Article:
After a divorce, there may be times when you need to address changes in your custody arrangements, alimony or other aspects of your divorce agreements. If that's the case, then you will need to ask for a post-decree modification.
A post-decree modification asks a judge to look at a situation and change something about the original divorce decree. For example, a change to do with spousal support or alimony might be requested when an ex-spouse gets remarried. The judge would then look at the request and the facts of the case and release the party paying spousal support from further payments.
Similarly, a parent might ask for a custody modification as a child gets older. They might have a new job or have to change custody to help their child go to a better school. If a parent changes to a job further from home, a modification may even be sought to request more custody or a change in the custody schedule, so the child could also go with them.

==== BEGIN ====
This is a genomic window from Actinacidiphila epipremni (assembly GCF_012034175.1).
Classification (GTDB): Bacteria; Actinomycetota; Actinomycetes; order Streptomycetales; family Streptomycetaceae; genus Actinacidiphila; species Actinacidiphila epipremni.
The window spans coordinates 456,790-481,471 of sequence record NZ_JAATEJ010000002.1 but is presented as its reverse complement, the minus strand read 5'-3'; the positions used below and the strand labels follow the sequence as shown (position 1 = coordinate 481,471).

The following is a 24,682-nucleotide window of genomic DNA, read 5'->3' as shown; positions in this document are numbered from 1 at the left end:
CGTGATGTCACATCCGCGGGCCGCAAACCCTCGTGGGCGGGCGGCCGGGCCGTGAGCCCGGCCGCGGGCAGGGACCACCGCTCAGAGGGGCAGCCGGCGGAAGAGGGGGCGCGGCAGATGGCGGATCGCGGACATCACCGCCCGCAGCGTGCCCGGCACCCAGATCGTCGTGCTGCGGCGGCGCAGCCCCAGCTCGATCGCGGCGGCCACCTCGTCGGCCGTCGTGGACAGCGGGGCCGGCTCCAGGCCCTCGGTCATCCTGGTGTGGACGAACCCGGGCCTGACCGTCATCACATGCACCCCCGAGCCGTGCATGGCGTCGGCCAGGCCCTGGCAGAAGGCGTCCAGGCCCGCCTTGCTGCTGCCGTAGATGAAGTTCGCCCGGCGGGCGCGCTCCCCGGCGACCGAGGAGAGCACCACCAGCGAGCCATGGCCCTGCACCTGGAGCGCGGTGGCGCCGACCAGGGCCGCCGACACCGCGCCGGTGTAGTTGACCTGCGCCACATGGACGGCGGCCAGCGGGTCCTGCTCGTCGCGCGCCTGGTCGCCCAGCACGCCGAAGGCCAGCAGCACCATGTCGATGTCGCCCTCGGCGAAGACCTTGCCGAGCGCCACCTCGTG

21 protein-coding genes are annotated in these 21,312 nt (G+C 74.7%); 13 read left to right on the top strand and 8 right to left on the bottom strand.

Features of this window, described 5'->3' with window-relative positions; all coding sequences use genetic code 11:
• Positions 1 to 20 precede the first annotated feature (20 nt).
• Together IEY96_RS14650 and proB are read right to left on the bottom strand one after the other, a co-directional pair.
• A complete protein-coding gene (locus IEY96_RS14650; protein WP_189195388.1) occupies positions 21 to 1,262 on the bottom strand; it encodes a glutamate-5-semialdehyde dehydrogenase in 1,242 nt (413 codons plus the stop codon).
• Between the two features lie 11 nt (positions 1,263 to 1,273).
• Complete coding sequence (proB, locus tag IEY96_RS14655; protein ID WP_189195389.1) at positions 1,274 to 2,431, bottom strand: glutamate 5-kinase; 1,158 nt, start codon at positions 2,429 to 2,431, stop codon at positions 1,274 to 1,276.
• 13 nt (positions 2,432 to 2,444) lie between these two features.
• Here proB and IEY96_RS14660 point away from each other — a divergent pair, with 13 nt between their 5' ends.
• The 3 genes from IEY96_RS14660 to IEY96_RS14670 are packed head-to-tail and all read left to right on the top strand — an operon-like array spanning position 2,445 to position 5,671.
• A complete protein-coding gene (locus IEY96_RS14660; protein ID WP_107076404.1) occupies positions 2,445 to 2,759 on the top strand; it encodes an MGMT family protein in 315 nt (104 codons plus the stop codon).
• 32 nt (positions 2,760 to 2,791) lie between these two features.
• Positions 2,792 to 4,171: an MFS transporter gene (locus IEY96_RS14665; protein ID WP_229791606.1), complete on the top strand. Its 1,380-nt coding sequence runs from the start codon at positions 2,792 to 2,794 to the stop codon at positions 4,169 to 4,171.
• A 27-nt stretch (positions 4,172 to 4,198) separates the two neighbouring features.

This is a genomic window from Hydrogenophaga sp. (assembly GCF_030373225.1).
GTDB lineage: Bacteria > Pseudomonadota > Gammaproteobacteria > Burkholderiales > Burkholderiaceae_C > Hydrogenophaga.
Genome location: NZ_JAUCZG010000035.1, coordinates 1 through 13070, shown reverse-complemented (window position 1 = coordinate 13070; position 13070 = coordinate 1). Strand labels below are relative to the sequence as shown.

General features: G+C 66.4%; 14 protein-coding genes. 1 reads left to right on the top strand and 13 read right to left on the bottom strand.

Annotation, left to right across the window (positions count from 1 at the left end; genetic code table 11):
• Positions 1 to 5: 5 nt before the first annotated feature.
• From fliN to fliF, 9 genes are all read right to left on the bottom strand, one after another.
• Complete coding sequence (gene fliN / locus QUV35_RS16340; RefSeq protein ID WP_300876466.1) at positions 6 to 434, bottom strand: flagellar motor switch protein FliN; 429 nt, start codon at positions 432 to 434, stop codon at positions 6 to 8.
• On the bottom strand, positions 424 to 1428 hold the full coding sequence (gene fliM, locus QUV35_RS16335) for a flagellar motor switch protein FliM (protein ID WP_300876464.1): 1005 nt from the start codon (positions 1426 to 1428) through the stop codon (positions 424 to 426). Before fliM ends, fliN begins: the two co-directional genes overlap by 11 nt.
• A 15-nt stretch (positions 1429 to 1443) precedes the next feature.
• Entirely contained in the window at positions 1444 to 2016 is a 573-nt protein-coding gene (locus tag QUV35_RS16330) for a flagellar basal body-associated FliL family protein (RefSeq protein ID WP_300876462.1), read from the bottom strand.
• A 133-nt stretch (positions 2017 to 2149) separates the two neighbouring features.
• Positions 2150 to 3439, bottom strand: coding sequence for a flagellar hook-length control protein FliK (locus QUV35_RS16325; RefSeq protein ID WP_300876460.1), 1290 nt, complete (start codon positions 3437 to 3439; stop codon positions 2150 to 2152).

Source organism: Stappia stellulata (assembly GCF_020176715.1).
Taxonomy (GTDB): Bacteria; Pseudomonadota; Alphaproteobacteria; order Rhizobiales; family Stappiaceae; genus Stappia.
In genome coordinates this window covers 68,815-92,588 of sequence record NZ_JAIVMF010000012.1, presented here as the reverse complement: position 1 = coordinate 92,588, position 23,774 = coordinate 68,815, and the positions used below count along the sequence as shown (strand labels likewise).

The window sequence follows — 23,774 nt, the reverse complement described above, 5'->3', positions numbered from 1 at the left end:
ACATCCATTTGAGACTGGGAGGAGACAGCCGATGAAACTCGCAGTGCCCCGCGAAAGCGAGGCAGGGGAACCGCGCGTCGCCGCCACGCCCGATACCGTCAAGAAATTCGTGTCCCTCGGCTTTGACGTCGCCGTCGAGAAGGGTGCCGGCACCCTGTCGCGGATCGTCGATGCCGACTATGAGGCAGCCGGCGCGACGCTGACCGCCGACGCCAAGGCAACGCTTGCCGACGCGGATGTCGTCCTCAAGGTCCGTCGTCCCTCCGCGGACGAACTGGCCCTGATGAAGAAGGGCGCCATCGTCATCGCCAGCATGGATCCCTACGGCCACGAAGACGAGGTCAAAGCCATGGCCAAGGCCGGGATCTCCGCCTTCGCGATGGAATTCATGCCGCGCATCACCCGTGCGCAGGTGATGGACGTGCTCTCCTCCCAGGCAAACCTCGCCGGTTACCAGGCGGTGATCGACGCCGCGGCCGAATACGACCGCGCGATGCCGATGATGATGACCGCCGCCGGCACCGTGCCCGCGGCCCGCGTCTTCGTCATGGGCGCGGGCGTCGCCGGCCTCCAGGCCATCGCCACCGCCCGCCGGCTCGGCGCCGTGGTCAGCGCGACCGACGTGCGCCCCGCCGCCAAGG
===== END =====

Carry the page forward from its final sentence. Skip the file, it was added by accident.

What should you do if you want to seek a modification after your divorce is finalized?
Talk to your attorney if you're interested in obtaining a post-decree modification. Some of the things you'll need include:
- Documented supporting evidence for why you want to change your divorce decree agreements (the new job paperwork, a marriage certificate)
- Support for your requests, such as witness statements or testimonies
Your attorney will help you fill out the appropriate paperwork, so you can ask for a modification that will help you get the changes you want.